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Tim Munro

Chicago, IL         

Tim Munro is a Chicago-based, triple-Grammy-winning musician. His diverse work as a flutist, speaker, writer and teacher is united by a single goal: to draw audiences into an engrossing and whimsical musical world.

Born in Brisbane, Australia, Tim was the flutist and co-artistic director of the chamber ensemble eighth blackbird from 2006 till 2015. As a member of eighth blackbird, Tim performed at major concert venues in 40 US states and abroad, worked as soloist with America’s finest orchestras, curated three music festivals, and premiered more than 100 new works, including Steve Reich’s “Double Sextet” (Pulitzer Prize winner, 2009). Tim won his third Grammy Award as a member of eighth blackbird in 2016, for the Cedille Records album “Filament.”

According to the Chicago Tribune, “the fierce virtuosity of Tim Munro was worth the price of admission all by itself.” Tim’s solo performances are “captivating…bravura…charismatic” (The New York Times), “engrossing” (Chicago Tribune) and “brilliantly clear and beautifully balanced” (Sydney Morning Herald). Tim memorizes his solo repertoire, leaving him free to add a theatrical dimension to his shows.

Tim’s solo album, “one two three,” is a funny, terrifying, and unpredictable journey that casts Munro as flutist, singer, amateur mathematician, and supervillain, produced in collaboration with cassette tape label Parlour Tapes+.

Future projects are many and varied. Tim has upcoming commissions from Chicago post-punk guitarist Dave Reminick (a wild and whimsical work for flutist-singer) and Pulitzer prize-finalist Chris Cerrone (a major solo work exploring extreme acoustic spaces). In 2016 he plays with Sandbox Percussion and the Chicago Symphony, writes for Australia’s Limelight Magazine and the Sydney Symphony, teaches at Grand Valley State University and Southern Methodist University. Tim makes his New York solo debut in November, and is co-music director for a large-scale musical project, involving 1000 performers, planned for its US premiere in Chicago in 2017.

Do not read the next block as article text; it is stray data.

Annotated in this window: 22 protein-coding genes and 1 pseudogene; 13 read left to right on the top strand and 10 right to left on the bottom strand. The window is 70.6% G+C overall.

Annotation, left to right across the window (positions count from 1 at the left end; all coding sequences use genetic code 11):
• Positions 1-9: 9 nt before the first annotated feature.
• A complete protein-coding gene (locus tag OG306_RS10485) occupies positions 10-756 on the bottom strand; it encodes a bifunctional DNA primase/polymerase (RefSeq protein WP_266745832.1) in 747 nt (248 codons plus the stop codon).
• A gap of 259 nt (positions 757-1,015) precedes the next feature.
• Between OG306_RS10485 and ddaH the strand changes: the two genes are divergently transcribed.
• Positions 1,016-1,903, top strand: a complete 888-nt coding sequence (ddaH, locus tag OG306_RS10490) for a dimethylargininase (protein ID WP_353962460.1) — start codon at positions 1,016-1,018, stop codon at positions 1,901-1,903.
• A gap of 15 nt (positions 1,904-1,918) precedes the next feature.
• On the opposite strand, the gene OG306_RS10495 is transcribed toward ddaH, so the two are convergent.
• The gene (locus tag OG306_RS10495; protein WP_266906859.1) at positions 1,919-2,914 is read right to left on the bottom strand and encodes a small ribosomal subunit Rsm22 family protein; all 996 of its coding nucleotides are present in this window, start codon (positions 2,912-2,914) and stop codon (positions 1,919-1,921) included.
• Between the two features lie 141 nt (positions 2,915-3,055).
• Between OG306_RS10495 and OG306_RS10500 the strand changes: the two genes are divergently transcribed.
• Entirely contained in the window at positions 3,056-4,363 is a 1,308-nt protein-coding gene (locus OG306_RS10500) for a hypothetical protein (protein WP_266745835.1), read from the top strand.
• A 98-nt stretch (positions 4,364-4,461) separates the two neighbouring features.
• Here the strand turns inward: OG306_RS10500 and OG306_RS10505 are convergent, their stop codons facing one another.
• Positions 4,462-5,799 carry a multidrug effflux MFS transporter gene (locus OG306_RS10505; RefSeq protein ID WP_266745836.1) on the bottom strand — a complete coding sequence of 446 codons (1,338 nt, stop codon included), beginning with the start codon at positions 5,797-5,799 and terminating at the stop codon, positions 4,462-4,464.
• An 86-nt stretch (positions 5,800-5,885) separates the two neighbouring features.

An experienced and energetic teacher, Tim guides and provokes students to use their instruments to tell compelling tales with emotional honesty. As a member of eighth blackbird, he held faculty positions at the Curtis Institute of Music, University of Chicago and University of Richmond, and has appeared as a guest lecturer at more than 50 universities across America.

Tim is also a passionate writer and speaker about music, inviting audiences into his beloved musical worlds with intelligence and humor. Tim is principal flute of the Cabrillo Festival Orchestra in Santa Cruz, and has performed with many of Australia’s orchestras and chamber ensembles.

Amy Kirsten: Pirouette on a Moon Sliver (excerpt)

Amy Beth Kirsten (b. 1972) is the recipient of the 2011 Guggenheim Fellowship. Her compositional language is rooted in the voice, breath, and storytelling. About Pirouette: “I’d like to introduce you to Harlequin: an obsessive trickster, a devilish cad, a caustic judge, a demented jury of one. We find him here, pirouetting over the edge of sanity, spinning a mad scene of unhinged chaos.”

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John Fonville: Music for Sarah

In this movement of Fonville’s “Music for Sarah” the flutist combines flute notes with “ingress” (in-breath) singing. Since the player has no need to stop for breaths, there can be a constant stream of notes. This movement was inspired by west african traditional music.

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Tom Johnson: Counting Duet No. 1

Tom Johnson’s (b. 1939, Colorado) obsessions are with simple forms, limited scales and reduced materials, but this dry and dour-sounding list doesn’t capture the light, satirical nature of many of his best-known works.

About Counting Duets: “These days our devices do much of our counting for us, but we continue to do a lot of counting. Soldiers count their cadence; farmers count sheep; astronomers counts galaxies; lab technicians counts red blood cells; we all count money. The census counts us.”

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NewMusicBox Articles

Articles February 7 2018 | By Tim Munro
Crowd Out

What is the power of a crowd? In October 2017, people from all across Chicago gathered together in Millennium Park to perform David Lang’s crowd out, a 40-minute piece scored...